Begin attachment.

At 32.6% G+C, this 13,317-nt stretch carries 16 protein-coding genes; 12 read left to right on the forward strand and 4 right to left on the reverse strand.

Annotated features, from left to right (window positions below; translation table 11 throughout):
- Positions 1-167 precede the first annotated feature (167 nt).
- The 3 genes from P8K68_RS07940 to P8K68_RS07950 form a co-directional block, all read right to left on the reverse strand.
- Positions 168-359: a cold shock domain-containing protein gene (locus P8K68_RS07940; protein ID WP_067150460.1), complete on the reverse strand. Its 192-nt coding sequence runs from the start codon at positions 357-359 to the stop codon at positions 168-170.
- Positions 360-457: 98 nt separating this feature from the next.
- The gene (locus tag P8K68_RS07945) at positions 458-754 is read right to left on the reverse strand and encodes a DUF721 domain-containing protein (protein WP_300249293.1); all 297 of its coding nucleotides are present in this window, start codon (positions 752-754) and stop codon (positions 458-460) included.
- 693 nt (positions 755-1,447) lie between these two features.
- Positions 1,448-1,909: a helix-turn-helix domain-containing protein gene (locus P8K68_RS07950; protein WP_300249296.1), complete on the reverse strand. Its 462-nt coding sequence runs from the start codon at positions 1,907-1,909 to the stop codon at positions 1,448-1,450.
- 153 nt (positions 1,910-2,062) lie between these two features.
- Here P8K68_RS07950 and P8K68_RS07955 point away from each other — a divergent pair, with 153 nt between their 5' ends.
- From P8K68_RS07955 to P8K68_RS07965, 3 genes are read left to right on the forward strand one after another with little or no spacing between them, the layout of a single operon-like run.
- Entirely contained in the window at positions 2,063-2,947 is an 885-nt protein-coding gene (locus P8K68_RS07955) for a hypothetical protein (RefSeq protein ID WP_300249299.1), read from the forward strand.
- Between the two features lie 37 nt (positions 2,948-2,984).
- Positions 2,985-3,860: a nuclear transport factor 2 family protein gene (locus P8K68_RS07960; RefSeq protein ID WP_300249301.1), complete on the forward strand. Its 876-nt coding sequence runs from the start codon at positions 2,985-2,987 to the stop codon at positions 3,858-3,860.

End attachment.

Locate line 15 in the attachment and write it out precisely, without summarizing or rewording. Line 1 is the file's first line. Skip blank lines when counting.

- Positions 2,985-3,860: a nuclear transport factor 2 family protein gene (locus P8K68_RS07960; RefSeq protein ID WP_300249301.1), complete on the forward strand. Its 876-nt coding sequence runs from the start codon at positions 2,985-2,987 to the stop codon at positions 3,858-3,860.